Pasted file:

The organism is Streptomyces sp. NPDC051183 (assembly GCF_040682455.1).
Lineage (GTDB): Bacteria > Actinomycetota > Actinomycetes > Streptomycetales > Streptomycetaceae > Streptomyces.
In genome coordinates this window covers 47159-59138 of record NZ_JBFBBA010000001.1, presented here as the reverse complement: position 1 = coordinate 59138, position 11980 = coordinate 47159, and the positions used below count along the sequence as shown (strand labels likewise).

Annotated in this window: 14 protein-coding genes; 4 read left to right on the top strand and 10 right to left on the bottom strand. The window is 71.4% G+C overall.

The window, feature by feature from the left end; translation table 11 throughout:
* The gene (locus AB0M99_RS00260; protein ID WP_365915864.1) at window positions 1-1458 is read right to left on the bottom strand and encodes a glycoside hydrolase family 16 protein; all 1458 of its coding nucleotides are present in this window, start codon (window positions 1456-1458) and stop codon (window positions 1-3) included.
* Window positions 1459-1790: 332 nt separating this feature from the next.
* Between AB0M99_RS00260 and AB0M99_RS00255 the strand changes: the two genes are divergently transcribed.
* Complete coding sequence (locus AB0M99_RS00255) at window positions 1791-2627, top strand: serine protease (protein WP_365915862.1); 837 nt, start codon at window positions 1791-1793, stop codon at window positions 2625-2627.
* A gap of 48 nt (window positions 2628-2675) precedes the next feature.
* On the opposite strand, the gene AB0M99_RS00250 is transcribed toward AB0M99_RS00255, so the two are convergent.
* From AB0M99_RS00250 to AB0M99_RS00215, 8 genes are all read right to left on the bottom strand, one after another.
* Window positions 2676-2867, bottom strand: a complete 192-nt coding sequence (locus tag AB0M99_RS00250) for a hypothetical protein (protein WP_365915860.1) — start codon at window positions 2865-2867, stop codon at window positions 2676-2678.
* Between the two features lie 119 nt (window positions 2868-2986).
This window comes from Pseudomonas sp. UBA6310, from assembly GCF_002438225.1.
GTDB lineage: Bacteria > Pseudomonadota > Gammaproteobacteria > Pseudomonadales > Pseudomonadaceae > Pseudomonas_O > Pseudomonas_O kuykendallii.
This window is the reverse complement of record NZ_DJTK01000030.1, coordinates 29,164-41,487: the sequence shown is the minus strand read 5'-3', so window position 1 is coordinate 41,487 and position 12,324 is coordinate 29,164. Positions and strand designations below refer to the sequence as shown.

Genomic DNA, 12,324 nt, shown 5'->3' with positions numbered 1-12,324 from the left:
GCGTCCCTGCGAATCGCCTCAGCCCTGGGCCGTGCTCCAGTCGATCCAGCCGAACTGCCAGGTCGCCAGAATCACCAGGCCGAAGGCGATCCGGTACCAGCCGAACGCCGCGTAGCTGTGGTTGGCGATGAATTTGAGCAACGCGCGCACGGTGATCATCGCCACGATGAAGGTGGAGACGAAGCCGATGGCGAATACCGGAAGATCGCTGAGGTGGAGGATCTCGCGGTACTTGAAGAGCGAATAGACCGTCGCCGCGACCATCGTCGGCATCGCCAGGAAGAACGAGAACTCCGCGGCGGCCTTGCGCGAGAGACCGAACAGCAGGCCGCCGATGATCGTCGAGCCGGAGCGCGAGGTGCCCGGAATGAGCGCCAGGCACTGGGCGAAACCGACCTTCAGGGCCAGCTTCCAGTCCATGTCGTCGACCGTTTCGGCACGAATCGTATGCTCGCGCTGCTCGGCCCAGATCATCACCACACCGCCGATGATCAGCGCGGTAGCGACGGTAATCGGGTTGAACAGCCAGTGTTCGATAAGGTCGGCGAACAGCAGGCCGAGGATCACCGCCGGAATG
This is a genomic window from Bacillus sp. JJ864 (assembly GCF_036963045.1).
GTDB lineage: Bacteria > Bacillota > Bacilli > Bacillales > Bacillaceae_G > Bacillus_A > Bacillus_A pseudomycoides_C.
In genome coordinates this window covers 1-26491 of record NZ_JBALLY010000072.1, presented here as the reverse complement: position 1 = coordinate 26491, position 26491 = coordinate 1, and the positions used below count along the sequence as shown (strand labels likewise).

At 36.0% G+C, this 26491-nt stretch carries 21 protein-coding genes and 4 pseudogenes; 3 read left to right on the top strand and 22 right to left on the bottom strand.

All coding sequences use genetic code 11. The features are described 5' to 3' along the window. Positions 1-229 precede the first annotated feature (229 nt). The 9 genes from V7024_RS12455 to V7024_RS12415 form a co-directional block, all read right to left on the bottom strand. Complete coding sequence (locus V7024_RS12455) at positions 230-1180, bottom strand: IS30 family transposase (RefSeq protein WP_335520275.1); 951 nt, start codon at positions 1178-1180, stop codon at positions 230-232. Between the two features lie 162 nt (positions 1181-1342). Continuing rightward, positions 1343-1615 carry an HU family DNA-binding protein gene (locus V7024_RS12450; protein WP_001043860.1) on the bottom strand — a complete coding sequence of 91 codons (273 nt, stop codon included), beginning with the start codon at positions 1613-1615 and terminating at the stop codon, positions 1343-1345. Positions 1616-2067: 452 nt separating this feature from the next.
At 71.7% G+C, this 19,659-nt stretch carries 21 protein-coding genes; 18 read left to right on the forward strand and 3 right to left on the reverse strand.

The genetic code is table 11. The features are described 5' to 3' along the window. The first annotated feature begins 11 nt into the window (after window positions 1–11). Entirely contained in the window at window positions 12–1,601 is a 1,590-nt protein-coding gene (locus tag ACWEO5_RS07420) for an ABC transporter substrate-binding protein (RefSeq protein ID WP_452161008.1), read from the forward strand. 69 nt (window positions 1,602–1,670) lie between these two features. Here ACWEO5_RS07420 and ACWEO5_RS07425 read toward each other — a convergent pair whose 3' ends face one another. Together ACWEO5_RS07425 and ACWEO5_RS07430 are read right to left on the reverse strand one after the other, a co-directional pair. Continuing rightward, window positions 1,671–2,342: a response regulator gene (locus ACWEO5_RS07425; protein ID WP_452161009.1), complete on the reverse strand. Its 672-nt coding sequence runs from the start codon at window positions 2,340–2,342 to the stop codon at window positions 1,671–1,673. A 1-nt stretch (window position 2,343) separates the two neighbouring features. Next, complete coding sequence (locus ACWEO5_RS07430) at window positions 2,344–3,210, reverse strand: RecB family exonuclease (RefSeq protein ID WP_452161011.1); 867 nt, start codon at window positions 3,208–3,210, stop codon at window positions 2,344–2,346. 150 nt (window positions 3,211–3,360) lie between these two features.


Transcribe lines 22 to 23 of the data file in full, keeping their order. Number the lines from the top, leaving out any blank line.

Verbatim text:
In genome coordinates this window covers 1-26491 of record NZ_JBALLY010000072.1, presented here as the reverse complement: position 1 = coordinate 26491, position 26491 = coordinate 1, and the positions used below count along the sequence as shown (strand labels likewise).

At 36.0% G+C, this 26491-nt stretch carries 21 protein-coding genes and 4 pseudogenes; 3 read left to right on the top strand and 22 right to left on the bottom strand.